In researching gold for an upcoming blog I stumbled upon these stunning rings. Each ring has a different level of blue gold from light to deep, dark, almost black blue gold.
The band ring, above, a very deep, almost black gold, has Tanzanite and Diamond gemstones. The band is for sale by Diamondere. See https://www.diamondere.com/rings/blue-gold-rings for details.
This ring, immediately below, is a medium dark blue gold band with one Pink Sapphire gemstone.
This ring, immediately below, is a light blue with a Blue Aqua Zircon stone. This ring is for sale by the Slim Wallet Company. See https://www.slimwallet.co/products/blue-gold-light-blue-aqua-cz-crystal-ring for details.
Intermetallic compounds, as these three blue gold rings, are obtained by fusing a strictly fixed ratio of components determined by the chemical formula. These metals are characterized by having low plasticity and high fragility — they can crack or be fractured after the fall or become dented from a blow, so it limits their broader usage in the jewelry industry.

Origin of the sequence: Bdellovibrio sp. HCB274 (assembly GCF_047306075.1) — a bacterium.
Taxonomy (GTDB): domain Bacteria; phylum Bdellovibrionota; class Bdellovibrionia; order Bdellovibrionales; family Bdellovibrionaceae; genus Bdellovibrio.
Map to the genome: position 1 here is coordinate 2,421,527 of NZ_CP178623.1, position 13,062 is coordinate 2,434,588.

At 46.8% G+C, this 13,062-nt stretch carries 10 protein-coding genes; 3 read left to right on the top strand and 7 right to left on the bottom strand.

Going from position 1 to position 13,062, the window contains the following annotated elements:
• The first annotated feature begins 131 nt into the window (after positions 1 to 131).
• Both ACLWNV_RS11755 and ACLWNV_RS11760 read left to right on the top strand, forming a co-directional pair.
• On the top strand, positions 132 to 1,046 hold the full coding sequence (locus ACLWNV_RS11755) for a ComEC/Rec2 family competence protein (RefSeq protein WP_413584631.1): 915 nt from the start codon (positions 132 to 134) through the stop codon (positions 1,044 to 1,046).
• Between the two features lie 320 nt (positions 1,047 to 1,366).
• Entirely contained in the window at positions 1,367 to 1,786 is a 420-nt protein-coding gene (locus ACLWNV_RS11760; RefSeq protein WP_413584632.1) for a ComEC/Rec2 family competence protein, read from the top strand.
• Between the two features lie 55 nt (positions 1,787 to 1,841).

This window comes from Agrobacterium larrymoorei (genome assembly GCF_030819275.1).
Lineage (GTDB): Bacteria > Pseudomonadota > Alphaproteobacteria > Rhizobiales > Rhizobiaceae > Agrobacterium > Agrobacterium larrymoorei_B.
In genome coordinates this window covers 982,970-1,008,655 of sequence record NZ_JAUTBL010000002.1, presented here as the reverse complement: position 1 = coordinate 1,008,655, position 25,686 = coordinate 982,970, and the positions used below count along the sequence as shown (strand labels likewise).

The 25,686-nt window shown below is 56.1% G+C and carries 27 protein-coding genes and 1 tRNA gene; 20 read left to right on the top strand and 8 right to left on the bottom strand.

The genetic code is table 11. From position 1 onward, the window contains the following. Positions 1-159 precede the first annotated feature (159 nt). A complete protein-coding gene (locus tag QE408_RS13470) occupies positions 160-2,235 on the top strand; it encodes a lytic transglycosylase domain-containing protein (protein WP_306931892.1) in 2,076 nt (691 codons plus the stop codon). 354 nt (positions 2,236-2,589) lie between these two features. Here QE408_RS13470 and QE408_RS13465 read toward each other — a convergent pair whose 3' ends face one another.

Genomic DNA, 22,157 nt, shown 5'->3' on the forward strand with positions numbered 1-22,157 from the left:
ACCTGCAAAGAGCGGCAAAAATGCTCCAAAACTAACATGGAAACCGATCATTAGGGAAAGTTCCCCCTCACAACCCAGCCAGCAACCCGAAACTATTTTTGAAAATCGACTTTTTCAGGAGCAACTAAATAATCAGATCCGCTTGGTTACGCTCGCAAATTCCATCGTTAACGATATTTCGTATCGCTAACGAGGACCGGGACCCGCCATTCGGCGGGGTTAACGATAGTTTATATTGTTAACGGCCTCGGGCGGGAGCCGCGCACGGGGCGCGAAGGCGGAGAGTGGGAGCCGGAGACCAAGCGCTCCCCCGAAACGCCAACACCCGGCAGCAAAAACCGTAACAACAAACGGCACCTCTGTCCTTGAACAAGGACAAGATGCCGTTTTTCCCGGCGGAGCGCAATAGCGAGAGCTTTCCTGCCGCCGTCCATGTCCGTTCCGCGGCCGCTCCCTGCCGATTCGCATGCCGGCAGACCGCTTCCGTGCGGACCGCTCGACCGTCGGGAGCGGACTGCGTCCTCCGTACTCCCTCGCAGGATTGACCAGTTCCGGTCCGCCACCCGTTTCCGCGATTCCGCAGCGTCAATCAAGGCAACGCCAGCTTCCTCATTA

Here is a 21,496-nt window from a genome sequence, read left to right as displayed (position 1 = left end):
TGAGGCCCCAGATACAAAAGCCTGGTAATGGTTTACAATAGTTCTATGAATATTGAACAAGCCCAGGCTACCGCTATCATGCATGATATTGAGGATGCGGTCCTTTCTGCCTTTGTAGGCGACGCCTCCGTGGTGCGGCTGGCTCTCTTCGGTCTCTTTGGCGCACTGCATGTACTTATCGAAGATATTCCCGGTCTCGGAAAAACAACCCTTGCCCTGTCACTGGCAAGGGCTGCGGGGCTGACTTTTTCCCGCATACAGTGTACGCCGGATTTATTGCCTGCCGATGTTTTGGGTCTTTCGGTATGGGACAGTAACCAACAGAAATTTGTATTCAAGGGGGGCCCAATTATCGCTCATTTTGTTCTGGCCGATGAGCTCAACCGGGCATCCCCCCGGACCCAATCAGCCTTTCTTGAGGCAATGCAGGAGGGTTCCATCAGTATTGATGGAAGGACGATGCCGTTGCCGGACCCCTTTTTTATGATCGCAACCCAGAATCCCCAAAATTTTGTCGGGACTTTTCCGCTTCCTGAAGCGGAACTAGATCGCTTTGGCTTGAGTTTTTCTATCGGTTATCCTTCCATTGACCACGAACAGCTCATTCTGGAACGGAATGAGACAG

Blue gold is a gold alloy with indium — AuIn2, containing 46 percent of 11-carat gold and 54 percent indium. The blue intermetallic compound is very fragile.
The compound of gold and gallium — AuGa2 has a lighter bluish hue and contains 58 percent of 14K gold. This gold alloy is more solid than AuIn2.
Jewelry pieces made of blue gold are rare.
During the 1970s I began making and selling jewellry, a passion I shared with my mum, through local businesses. Together, we made hundreds of pieces of everyday accessories to wedding accessories. From 1980 to 1993 I was an integral part of the team of successful small business entrepreneurs behind Boaz Junction, a local women's wear store here in St. Catharines, Ontario.